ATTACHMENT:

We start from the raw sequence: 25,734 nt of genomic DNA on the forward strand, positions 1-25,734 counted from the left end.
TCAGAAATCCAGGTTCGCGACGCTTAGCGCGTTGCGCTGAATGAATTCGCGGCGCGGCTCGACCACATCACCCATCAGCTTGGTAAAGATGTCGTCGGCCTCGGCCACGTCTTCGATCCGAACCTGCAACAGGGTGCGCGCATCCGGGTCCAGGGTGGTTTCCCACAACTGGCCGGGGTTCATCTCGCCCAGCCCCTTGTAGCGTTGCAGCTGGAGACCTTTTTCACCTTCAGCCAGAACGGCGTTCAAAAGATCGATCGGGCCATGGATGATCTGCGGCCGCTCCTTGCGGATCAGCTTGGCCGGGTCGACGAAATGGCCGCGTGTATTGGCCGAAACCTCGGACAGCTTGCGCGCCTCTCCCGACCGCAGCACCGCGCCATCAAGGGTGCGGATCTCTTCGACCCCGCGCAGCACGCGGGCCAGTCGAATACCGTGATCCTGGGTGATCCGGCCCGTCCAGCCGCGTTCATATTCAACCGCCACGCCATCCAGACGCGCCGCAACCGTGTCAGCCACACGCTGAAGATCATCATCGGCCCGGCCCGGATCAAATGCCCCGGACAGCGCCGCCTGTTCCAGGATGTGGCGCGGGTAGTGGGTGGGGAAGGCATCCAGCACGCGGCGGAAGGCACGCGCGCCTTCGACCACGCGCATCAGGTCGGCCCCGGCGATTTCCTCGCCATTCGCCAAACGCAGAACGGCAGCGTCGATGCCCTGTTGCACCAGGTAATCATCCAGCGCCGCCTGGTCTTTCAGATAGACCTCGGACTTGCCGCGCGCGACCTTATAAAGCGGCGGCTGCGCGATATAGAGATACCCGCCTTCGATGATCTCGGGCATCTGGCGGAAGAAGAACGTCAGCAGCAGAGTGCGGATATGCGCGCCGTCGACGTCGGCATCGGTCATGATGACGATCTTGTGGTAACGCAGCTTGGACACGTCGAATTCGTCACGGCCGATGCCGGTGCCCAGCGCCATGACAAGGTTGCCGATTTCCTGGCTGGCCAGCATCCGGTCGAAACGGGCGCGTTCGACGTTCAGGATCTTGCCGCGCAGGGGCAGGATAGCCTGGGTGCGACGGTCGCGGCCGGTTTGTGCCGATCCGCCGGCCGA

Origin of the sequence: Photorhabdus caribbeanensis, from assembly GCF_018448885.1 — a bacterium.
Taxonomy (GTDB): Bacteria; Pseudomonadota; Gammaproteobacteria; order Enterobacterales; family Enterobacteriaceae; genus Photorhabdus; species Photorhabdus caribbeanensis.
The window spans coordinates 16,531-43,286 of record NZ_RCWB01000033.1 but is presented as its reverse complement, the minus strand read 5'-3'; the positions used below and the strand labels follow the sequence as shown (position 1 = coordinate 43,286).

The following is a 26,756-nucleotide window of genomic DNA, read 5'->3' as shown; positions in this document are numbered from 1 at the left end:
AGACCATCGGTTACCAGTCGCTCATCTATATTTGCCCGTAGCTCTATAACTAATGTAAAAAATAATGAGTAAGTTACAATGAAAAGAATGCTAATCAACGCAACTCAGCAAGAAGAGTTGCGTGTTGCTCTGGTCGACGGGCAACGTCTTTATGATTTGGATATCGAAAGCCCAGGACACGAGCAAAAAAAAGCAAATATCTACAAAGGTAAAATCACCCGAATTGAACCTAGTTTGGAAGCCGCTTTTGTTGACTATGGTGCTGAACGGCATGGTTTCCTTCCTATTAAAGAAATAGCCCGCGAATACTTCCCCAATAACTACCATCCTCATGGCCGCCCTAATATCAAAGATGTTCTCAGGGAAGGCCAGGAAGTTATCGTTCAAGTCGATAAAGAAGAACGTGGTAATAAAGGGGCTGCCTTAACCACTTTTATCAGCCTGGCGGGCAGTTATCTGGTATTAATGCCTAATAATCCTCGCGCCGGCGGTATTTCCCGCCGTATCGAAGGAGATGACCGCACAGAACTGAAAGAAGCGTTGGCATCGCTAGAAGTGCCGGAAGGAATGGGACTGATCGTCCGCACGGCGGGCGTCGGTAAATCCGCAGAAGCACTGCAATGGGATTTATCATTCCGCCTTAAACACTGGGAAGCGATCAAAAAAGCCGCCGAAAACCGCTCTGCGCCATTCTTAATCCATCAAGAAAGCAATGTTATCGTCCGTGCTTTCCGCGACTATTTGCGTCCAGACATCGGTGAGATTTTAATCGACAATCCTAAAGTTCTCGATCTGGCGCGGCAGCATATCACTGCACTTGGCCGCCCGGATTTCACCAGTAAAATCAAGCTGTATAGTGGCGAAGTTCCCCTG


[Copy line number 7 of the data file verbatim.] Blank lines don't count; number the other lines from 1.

AGACCATCGGTTACCAGTCGCTCATCTATATTTGCCCGTAGCTCTATAACTAATGTAAAAAATAATGAGTAAGTTACAATGAAAAGAATGCTAATCAACGCAACTCAGCAAGAAGAGTTGCGTGTTGCTCTGGTCGACGGGCAACGTCTTTATGATTTGGATATCGAAAGCCCAGGACACGAGCAAAAAAAAGCAAATATCTACAAAGGTAAAATCACCCGAATTGAACCTAGTTTGGAAGCCGCTTTTGTTGACTATGGTGCTGAACGGCATGGTTTCCTTCCTATTAAAGAAATAGCCCGCGAATACTTCCCCAATAACTACCATCCTCATGGCCGCCCTAATATCAAAGATGTTCTCAGGGAAGGCCAGGAAGTTATCGTTCAAGTCGATAAAGAAGAACGTGGTAATAAAGGGGCTGCCTTAACCACTTTTATCAGCCTGGCGGGCAGTTATCTGGTATTAATGCCTAATAATCCTCGCGCCGGCGGTATTTCCCGCCGTATCGAAGGAGATGACCGCACAGAACTGAAAGAAGCGTTGGCATCGCTAGAAGTGCCGGAAGGAATGGGACTGATCGTCCGCACGGCGGGCGTCGGTAAATCCGCAGAAGCACTGCAATGGGATTTATCATTCCGCCTTAAACACTGGGAAGCGATCAAAAAAGCCGCCGAAAACCGCTCTGCGCCATTCTTAATCCATCAAGAAAGCAATGTTATCGTCCGTGCTTTCCGCGACTATTTGCGTCCAGACATCGGTGAGATTTTAATCGACAATCCTAAAGTTCTCGATCTGGCGCGGCAGCATATCACTGCACTTGGCCGCCCGGATTTCACCAGTAAAATCAAGCTGTATAGTGGCGAAGTTCCCCTG